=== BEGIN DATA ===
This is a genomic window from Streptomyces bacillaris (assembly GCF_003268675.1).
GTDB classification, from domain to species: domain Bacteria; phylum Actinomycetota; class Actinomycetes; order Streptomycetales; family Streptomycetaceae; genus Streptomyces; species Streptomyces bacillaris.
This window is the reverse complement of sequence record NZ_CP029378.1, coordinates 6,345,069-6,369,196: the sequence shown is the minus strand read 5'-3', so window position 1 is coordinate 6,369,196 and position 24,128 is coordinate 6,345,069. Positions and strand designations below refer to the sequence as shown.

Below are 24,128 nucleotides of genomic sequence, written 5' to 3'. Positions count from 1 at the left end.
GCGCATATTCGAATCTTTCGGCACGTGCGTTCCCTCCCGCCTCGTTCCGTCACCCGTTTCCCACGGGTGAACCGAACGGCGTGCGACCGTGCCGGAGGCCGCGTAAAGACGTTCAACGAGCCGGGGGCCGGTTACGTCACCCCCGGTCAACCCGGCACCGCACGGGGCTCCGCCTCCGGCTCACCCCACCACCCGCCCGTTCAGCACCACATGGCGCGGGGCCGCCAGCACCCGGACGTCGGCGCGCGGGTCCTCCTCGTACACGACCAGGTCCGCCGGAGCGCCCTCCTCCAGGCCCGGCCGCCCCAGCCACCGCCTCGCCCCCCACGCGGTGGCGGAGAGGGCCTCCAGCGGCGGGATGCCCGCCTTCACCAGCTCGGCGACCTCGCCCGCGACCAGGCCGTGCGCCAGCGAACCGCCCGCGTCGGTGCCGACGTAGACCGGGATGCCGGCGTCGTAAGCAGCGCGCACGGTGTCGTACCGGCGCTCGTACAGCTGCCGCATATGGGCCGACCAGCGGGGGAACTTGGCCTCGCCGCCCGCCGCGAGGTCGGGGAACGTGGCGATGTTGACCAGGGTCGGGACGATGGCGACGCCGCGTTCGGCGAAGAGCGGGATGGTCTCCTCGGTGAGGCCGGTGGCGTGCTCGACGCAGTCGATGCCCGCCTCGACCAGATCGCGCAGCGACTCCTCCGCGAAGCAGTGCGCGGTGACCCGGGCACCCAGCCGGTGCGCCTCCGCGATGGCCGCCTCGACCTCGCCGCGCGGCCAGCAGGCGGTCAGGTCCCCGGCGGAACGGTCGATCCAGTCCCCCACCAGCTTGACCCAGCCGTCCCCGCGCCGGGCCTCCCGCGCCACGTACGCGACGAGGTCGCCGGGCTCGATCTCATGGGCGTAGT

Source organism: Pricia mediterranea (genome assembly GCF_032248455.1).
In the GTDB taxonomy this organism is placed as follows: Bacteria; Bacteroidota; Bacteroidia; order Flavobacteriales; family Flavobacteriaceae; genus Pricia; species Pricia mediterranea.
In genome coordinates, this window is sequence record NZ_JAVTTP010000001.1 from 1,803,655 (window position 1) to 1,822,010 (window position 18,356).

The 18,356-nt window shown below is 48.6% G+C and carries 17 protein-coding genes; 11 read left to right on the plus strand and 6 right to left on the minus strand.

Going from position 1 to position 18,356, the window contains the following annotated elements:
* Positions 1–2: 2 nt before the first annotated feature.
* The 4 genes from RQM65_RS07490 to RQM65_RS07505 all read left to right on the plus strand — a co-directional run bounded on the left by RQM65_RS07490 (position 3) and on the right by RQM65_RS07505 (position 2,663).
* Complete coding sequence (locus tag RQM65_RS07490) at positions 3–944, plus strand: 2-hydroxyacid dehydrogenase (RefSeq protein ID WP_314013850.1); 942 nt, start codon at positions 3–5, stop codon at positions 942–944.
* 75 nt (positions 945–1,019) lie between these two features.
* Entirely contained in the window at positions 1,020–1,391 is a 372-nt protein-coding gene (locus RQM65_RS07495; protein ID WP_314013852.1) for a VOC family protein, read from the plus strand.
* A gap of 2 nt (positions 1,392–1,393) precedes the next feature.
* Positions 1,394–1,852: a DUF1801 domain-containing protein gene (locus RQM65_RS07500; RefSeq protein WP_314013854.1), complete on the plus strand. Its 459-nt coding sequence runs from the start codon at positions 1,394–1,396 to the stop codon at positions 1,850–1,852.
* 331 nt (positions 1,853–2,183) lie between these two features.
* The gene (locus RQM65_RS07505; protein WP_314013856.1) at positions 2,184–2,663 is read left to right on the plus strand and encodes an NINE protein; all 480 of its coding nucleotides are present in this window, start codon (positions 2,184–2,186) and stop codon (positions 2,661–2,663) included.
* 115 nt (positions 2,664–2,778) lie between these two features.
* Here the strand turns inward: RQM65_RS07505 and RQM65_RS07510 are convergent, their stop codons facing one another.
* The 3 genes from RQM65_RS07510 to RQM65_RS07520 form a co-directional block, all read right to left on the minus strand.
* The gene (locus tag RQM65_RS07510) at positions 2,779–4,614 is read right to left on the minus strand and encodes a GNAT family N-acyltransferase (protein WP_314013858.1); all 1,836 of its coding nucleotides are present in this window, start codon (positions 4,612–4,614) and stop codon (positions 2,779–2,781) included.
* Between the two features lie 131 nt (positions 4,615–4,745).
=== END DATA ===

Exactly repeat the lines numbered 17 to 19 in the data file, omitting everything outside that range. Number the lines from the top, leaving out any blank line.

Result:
* Positions 1,394–1,852: a DUF1801 domain-containing protein gene (locus RQM65_RS07500; RefSeq protein WP_314013854.1), complete on the plus strand. Its 459-nt coding sequence runs from the start codon at positions 1,394–1,396 to the stop codon at positions 1,850–1,852.
* 331 nt (positions 1,853–2,183) lie between these two features.
* The gene (locus RQM65_RS07505; protein WP_314013856.1) at positions 2,184–2,663 is read left to right on the plus strand and encodes an NINE protein; all 480 of its coding nucleotides are present in this window, start codon (positions 2,184–2,186) and stop codon (positions 2,661–2,663) included.